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Case Law Study in Ratio Decidendi - Essay Example

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The principle of Ratio Decidendi is very important in judgments and can make the difference between justice being dispensed and injustice being perpetrated. In the case of R v AS, a serious travesty of justice transpired and but for the timely and effective judgment of the Supreme Court of Queensland would have not been set aside.
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Case Law Study in Ratio Decidendi
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Download file to see previous pages After this the type of effect that this case has on the Magistrates' Courts of Queensland is discussed and explained. Subsequently, the question of law that the court had to address is discussed, along with the reason as to how the Court reached its decision. After this the steps that the police could have taken in their investigation are discussed.
Finally, the far reaching results of this decision and the events of this case are discussed. Throughout the discussion relevant case law is discussed to elucidate the subject matter. In the case of R VS AS, in the early hours of the 10th of November 2001, a male person entered Ms W's residence in Lowood and made an attempt to rape her.
However, she was successful in repulsing his attacks and her attacker after punching her in the eye, escaped from that place. Ms W described her attacker as being a tall aboriginal wearing a yellow T shirt and pants which were of some heavy material like jeans.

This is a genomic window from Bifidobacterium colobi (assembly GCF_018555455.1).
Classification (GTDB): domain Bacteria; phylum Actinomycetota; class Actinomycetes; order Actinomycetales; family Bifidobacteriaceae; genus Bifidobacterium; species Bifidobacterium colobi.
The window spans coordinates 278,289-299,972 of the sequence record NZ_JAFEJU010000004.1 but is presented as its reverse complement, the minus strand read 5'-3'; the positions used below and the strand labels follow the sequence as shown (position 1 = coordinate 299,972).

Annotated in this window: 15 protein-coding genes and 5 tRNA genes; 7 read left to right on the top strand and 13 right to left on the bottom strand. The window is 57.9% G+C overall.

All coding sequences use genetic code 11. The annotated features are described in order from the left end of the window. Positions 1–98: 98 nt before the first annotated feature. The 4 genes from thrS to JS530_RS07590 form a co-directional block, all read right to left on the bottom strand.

Further, she stated that she had seen this person in the driveway of the flats and that she had been informed his name as being AS prior to being attacked. After being attacked she went to Ms D's premises for help.
Later on Jason Crowther the police sergeant arrived and he described the morning as being overcast with drizzling rain. He also stated that espied a man riding a bicycle and wearing a cream coloured shirt and identified him as being A. However, his notes did not refer either by name or as being an aboriginal.
On the very same day Ms W identified A after seeing a photo board at the police station of young aboriginal males. During cross examination she stated that she had based her identification on the fact that she had seen A in her neighbourhood. It was also revealed that W generally wore glasses and that her eyesight was so weak that even in the courtroom she was not able to clearly distinguish the features of the counsel cross examining her.
It also came to light that at the time of the assault she had not been wearing spectacles. After being punched in the face her eye was so swollen that she made no attempt to wear glasses and consequently, she was not wearing them while seeing the photo board at the police station.
She also admitted that at the time of the assault it was quite dark in her room. She stated that she confirmed her identification of the rapist only after seeing the photo board.
Furthermore, the Crown did not give any evidence as to how they had selected the particular photographs that were shown to W and she stated that she had only obtained a glimpse of the assaulter's rear while he was escaping through a gap that he had made in the screen door.
The other evidence was restricted to making an attempt to establish that AS was seen in that particular neighbourhood at that time. In addition to sergeant Crowther, the ambulance driver also stated that he had seen a tall aboriginal in a yellow T shirt walking in that area. One Yacoob Moola, the owner of a Service Station in that area also identified this person who had come to make purchases at that early hour. His son Ahmed Moola saw AS riding a bicycle around that time.
Similarly, Douglas and Peggy Heathcote also deposed that they had seen a young Aboriginal standing in the ...Download file to see next pagesRead More
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